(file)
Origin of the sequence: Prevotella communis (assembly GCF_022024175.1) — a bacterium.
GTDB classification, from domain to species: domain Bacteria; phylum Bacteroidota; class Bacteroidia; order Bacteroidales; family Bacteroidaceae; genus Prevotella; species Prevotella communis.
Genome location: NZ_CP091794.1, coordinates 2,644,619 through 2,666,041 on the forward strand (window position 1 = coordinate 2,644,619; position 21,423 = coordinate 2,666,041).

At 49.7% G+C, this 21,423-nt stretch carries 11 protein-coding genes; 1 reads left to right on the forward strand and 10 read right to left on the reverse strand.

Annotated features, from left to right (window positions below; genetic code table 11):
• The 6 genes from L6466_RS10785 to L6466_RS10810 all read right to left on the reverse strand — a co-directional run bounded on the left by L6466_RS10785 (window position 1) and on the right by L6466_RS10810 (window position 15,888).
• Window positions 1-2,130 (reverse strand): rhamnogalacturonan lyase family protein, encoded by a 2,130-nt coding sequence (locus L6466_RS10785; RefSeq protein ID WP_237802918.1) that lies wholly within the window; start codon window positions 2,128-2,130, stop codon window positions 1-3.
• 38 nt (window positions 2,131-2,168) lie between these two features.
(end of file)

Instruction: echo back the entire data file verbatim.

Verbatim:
Origin of the sequence: Prevotella communis (assembly GCF_022024175.1) — a bacterium.
GTDB classification, from domain to species: domain Bacteria; phylum Bacteroidota; class Bacteroidia; order Bacteroidales; family Bacteroidaceae; genus Prevotella; species Prevotella communis.
Genome location: NZ_CP091794.1, coordinates 2,644,619 through 2,666,041 on the forward strand (window position 1 = coordinate 2,644,619; position 21,423 = coordinate 2,666,041).

At 49.7% G+C, this 21,423-nt stretch carries 11 protein-coding genes; 1 reads left to right on the forward strand and 10 read right to left on the reverse strand.

Annotated features, from left to right (window positions below; genetic code table 11):
• The 6 genes from L6466_RS10785 to L6466_RS10810 all read right to left on the reverse strand — a co-directional run bounded on the left by L6466_RS10785 (window position 1) and on the right by L6466_RS10810 (window position 15,888).
• Window positions 1-2,130 (reverse strand): rhamnogalacturonan lyase family protein, encoded by a 2,130-nt coding sequence (locus L6466_RS10785; RefSeq protein ID WP_237802918.1) that lies wholly within the window; start codon window positions 2,128-2,130, stop codon window positions 1-3.
• 38 nt (window positions 2,131-2,168) lie between these two features.